“I just felt so convinced in my spirit that it wasn’t my job to wear this jersey,” she told the 700 Club. “I knew in my spirit I was doing the right thing. I knew I was being obedient. If I never get another national team call-up again then that’s just a part of His plan, and that’s okay. Maybe this is why I was meant to play soccer, to show other believers to be obedient.”

Many believe that her choice to step down from the team hurt her future career. A year after the jersey incident, Hinkle was again called to play for the national team. Three days into training, she was let go for “footballing reasons.” Some believe the vague reasoning was to prevent Hinkle from fighting back.

Coach Jill Ellis, who is gay along with several of the star players, has faced many questions regarding her choice of cutting the player.

“She [Hinkle] is the best left back in the league this year, of that there’s absolutely no question,” club manager and head coach of the North Carolina Courage, Paul Riley said to SB Nation. “She hasn’t had a bad game to be honest with you, I can’t recall a bad game all season. At this level, that’s unbelievable. The consistency is something she never really had, but this year she’s had it.”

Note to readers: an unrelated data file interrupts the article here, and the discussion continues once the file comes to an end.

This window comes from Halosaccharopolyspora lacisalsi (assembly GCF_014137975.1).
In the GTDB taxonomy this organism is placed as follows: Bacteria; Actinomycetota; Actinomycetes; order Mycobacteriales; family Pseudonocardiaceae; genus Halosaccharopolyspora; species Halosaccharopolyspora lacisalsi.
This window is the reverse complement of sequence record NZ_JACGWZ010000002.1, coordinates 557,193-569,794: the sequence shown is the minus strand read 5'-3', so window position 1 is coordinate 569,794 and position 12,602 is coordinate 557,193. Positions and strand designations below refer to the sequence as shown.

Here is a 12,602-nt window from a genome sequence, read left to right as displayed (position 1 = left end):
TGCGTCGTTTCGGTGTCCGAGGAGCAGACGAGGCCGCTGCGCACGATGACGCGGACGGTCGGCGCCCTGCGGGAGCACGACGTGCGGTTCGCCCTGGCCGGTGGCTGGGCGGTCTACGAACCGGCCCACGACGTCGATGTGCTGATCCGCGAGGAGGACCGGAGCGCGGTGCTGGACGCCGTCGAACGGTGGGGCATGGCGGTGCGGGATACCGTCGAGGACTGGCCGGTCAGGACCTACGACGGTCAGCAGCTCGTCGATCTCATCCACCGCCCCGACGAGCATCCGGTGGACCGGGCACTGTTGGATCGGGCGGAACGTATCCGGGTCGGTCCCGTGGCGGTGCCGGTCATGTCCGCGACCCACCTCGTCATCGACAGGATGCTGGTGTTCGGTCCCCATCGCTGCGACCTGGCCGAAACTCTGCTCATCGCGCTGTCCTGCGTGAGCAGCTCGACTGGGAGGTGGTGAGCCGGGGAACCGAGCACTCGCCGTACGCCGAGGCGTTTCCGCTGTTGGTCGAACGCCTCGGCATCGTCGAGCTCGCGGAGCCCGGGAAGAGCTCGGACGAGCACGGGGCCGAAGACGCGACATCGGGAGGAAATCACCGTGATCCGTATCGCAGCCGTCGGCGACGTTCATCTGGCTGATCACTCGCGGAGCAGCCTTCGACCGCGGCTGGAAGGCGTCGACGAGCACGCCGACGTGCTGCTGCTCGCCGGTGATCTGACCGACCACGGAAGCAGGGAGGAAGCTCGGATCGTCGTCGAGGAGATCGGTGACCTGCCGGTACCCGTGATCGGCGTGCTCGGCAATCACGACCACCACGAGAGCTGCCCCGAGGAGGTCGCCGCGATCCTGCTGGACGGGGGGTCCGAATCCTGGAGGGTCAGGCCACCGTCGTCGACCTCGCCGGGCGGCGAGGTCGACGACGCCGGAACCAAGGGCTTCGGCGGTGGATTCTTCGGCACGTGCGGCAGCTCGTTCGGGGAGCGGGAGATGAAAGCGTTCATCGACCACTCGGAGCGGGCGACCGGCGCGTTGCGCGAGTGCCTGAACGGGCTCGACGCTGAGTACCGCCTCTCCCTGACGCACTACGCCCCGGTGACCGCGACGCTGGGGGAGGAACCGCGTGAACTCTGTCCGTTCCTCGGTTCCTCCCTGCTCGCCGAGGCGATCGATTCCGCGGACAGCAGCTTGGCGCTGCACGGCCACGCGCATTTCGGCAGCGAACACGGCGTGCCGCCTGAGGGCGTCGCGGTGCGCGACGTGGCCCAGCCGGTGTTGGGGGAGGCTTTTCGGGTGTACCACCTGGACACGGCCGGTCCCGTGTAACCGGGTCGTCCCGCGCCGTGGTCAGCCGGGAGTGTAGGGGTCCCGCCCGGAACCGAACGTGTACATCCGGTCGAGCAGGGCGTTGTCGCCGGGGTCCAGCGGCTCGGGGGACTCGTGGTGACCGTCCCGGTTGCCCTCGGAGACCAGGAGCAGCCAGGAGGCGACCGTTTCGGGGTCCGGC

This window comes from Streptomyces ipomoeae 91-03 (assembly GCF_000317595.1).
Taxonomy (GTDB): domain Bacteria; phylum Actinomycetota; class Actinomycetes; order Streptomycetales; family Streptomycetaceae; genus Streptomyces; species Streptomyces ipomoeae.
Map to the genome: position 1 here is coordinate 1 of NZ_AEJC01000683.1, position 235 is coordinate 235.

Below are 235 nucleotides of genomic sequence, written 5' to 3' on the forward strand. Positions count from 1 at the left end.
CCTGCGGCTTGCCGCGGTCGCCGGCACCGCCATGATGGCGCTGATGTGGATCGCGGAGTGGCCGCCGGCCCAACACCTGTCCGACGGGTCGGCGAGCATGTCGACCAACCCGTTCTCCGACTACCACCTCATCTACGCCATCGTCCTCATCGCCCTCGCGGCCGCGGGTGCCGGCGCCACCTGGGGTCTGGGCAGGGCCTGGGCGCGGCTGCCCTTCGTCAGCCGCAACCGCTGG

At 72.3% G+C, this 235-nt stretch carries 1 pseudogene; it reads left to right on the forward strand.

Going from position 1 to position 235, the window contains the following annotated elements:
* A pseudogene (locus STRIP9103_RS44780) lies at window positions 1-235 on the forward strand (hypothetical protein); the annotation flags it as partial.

Fans have called Hinkle openly homophobic, and have waved pride flags in stands while booing her at games.

USWNT forward Jessica McDonald stood up for the Christian player. “She’s never said anything bad about me. She never said anything bad about anybody,” she told The Oregonian. “So, for people to pass on that kind of judgment on another human being, I think it’s sort of uncalled for.”

U.S. goalkeeper Ashlyn Harris sounded off on Twitter, however, when this video resurfaced last week.

“Hinkle, our team is about inclusion. Your religion was never the problem. The problem is your intolerance and you are homophobic. You don’t belong in a sport that aims to unite and bring people together. You would never fit into our pack or what this team stands for,” Harris wrote.